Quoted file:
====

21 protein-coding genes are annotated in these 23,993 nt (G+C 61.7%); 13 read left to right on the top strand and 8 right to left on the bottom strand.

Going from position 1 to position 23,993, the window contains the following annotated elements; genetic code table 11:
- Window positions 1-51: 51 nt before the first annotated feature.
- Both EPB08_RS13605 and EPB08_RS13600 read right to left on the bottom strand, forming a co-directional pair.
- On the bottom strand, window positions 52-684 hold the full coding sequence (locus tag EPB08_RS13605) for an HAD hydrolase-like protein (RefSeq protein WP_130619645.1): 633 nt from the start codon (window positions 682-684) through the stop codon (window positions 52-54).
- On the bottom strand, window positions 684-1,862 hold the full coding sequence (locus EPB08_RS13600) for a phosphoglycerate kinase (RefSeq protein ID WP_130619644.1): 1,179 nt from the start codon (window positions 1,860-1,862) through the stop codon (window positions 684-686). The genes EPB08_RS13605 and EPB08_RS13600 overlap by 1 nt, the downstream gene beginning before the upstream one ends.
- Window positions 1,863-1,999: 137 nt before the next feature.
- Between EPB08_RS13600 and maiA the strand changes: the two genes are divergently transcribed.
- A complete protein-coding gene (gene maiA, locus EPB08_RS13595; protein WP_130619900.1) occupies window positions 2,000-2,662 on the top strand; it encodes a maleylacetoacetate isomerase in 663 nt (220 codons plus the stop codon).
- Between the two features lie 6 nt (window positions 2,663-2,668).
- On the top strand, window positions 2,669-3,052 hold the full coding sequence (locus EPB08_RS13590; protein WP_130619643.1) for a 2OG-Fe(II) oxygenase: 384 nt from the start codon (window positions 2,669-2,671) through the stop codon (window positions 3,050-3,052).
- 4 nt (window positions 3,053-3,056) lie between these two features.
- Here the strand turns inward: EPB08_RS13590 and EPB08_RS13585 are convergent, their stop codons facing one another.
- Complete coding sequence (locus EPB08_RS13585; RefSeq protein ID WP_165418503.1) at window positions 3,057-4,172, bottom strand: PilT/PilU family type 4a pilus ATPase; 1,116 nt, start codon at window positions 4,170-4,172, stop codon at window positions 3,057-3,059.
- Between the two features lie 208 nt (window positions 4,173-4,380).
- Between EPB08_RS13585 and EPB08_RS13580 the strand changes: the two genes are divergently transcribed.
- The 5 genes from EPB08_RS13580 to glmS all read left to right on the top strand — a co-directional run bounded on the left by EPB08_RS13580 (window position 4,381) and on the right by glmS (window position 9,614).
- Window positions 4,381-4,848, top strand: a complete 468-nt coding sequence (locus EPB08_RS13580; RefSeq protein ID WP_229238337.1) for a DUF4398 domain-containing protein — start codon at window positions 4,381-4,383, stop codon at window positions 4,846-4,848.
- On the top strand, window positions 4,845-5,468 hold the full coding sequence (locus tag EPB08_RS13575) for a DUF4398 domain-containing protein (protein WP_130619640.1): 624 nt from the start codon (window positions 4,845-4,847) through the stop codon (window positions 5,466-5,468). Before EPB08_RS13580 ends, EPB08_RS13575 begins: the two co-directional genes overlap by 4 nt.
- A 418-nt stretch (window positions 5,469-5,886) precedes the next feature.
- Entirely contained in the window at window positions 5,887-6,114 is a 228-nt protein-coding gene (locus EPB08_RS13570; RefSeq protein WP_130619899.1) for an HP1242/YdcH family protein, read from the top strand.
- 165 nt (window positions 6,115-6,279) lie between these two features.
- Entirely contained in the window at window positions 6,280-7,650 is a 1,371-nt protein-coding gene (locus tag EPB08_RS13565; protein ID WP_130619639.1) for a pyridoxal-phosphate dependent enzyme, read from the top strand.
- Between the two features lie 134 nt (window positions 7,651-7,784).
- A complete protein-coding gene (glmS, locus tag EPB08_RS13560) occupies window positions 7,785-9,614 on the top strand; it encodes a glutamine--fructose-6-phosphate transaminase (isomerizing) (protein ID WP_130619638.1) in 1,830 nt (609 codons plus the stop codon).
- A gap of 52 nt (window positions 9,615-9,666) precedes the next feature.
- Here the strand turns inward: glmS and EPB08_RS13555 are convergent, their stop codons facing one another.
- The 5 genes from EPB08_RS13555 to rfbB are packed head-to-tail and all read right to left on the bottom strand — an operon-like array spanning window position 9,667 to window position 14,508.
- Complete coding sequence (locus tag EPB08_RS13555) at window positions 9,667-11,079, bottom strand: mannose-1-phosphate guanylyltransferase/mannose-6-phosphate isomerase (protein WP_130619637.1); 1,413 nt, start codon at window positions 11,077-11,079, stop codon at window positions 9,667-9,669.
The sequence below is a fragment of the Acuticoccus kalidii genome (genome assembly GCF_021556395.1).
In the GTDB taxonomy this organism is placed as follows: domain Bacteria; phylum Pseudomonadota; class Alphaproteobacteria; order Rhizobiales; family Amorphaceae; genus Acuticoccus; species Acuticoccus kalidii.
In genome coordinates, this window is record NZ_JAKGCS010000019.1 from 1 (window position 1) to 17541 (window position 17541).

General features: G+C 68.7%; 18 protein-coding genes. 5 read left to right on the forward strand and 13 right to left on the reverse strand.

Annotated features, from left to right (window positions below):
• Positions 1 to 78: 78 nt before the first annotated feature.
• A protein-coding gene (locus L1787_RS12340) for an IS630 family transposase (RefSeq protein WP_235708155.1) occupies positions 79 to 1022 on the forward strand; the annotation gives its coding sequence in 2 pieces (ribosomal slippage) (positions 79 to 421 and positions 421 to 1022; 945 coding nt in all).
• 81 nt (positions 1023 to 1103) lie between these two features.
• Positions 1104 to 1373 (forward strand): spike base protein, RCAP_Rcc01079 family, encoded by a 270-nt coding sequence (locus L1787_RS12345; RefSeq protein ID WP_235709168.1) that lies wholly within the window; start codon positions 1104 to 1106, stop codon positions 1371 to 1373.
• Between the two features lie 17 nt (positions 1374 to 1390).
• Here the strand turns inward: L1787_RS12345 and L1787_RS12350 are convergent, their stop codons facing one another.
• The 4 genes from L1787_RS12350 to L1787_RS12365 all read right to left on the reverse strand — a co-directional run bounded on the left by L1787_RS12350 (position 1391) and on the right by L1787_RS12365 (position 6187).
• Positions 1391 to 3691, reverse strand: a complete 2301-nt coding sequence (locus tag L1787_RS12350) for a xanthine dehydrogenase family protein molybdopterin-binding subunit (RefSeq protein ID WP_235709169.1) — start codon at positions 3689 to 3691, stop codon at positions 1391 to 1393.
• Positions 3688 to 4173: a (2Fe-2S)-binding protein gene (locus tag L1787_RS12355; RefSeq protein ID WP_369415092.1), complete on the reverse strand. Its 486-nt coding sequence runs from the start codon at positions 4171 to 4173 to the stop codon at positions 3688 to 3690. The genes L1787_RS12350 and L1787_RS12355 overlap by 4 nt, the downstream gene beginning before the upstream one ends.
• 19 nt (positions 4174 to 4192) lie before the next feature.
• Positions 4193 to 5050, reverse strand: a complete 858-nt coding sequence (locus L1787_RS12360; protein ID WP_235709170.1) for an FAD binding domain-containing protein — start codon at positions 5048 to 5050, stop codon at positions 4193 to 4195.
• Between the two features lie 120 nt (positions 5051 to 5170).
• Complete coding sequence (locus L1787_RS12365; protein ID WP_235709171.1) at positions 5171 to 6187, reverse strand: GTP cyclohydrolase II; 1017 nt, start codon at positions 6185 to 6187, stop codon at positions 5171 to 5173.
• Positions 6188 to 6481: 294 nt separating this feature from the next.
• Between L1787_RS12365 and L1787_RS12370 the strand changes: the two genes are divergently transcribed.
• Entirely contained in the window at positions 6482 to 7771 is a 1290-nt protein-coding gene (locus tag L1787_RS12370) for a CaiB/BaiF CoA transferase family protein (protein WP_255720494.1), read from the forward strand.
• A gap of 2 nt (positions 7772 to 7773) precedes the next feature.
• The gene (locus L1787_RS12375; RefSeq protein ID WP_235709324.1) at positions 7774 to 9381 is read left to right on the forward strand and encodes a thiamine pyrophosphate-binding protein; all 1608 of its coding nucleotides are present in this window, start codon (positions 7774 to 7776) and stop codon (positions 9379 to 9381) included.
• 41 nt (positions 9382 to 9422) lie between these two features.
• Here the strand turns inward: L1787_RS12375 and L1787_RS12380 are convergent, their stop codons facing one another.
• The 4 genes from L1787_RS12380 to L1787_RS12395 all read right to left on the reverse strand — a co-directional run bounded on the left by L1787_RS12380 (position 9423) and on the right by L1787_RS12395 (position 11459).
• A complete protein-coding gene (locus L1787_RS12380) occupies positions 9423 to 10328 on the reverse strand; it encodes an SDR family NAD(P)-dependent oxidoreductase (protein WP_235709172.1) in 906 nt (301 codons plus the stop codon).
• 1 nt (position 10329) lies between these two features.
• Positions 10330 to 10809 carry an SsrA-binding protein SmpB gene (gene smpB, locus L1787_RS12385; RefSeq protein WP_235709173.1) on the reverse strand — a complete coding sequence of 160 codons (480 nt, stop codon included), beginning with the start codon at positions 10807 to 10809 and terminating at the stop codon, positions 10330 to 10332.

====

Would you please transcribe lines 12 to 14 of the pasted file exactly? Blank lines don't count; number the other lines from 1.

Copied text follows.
- 4 nt (window positions 3,053-3,056) lie between these two features.
- Here the strand turns inward: EPB08_RS13590 and EPB08_RS13585 are convergent, their stop codons facing one another.
- Complete coding sequence (locus EPB08_RS13585; RefSeq protein ID WP_165418503.1) at window positions 3,057-4,172, bottom strand: PilT/PilU family type 4a pilus ATPase; 1,116 nt, start codon at window positions 4,170-4,172, stop codon at window positions 3,057-3,059.